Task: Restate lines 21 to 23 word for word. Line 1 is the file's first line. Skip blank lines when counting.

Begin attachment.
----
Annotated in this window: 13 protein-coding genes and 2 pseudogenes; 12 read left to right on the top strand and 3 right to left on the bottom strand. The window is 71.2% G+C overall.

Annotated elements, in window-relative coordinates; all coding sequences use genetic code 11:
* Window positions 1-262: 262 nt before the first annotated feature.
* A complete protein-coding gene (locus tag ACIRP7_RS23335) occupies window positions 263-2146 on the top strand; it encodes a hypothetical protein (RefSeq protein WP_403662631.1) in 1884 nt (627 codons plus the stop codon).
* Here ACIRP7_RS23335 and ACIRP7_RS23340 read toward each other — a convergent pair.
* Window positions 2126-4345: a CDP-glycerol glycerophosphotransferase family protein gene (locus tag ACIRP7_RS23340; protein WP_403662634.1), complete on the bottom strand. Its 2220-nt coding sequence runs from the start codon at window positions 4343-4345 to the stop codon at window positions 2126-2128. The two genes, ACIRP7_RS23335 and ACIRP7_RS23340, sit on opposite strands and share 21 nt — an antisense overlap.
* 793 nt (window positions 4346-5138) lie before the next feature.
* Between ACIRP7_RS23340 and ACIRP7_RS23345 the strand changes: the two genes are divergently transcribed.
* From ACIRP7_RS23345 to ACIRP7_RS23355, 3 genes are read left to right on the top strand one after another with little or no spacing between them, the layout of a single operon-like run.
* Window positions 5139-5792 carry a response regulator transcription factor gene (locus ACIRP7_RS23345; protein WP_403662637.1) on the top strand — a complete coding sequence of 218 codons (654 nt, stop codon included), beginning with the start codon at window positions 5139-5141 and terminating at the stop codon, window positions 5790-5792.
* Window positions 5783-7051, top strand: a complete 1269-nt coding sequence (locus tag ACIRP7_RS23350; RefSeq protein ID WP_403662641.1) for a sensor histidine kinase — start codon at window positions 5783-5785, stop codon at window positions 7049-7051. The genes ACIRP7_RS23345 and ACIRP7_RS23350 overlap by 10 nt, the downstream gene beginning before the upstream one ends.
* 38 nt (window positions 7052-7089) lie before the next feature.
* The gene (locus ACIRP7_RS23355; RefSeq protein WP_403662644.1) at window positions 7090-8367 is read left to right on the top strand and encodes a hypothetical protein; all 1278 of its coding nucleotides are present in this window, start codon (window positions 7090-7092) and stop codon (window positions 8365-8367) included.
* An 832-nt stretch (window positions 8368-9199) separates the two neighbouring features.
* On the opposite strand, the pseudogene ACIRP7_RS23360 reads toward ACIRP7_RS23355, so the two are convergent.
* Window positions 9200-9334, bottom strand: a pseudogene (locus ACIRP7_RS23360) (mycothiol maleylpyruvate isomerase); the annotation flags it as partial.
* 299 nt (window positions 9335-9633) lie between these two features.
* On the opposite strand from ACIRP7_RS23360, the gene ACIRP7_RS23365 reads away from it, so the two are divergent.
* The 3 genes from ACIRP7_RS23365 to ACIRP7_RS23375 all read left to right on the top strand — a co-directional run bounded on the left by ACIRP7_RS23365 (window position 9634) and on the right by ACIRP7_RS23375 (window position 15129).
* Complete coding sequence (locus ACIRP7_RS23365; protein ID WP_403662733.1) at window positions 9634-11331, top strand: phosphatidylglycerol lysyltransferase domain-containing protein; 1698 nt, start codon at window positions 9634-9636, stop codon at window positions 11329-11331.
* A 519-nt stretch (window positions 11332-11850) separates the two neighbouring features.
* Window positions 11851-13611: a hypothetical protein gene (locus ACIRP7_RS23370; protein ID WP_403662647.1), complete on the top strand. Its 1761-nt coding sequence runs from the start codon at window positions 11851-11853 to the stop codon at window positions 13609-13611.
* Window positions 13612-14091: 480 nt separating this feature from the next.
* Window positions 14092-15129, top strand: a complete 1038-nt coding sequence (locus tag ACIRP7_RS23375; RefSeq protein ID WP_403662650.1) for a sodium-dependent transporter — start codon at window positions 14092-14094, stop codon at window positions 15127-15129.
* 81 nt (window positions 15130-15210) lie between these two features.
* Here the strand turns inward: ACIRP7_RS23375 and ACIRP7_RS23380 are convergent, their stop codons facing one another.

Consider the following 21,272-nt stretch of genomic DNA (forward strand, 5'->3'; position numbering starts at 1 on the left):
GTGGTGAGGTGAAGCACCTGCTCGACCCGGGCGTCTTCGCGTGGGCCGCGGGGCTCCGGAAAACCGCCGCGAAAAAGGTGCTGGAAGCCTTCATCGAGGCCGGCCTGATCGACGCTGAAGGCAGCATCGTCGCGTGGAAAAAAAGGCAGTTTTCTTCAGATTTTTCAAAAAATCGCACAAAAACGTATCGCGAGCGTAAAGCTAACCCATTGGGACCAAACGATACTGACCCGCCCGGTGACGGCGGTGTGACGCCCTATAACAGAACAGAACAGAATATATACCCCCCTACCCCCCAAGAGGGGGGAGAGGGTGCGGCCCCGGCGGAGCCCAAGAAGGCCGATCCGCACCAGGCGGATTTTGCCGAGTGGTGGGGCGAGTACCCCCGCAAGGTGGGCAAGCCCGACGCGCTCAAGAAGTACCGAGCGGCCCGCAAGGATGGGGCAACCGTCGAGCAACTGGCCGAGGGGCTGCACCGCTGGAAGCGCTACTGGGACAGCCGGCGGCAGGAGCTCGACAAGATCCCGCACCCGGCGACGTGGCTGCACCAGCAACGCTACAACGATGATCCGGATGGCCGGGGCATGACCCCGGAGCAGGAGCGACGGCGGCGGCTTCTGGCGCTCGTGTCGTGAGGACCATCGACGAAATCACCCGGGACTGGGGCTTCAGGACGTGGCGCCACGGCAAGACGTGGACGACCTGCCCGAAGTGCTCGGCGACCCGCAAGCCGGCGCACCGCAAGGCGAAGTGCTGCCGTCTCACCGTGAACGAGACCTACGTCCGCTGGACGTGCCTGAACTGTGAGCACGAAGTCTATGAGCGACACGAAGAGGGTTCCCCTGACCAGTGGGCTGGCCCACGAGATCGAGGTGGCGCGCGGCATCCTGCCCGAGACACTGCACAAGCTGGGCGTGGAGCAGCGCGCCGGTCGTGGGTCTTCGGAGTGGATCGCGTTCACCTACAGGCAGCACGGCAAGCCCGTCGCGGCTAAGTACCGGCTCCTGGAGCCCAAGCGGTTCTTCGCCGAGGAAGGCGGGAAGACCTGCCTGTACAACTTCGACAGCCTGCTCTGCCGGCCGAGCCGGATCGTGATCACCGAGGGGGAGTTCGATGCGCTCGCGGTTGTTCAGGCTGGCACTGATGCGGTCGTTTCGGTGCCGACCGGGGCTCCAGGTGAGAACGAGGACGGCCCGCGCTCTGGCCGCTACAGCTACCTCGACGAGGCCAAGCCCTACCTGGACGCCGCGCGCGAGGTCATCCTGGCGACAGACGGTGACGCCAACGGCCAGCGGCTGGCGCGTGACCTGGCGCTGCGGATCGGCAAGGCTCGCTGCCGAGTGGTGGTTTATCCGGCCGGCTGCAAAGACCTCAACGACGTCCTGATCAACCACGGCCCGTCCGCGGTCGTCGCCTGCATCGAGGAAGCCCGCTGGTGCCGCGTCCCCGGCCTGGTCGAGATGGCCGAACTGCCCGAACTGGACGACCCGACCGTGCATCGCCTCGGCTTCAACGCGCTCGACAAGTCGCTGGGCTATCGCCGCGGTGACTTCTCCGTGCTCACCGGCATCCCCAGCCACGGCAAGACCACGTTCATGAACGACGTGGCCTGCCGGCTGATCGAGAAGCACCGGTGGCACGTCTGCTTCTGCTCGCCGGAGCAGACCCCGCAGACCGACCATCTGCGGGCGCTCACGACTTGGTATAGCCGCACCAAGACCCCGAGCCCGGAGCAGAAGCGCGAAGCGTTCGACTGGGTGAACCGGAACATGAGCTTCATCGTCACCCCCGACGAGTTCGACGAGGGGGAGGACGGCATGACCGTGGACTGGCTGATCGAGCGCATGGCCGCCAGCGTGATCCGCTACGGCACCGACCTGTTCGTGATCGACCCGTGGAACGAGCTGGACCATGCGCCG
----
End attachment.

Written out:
* A 519-nt stretch (window positions 11332-11850) separates the two neighbouring features.
* Window positions 11851-13611: a hypothetical protein gene (locus ACIRP7_RS23370; protein ID WP_403662647.1), complete on the top strand. Its 1761-nt coding sequence runs from the start codon at window positions 11851-11853 to the stop codon at window positions 13609-13611.
* Window positions 13612-14091: 480 nt separating this feature from the next.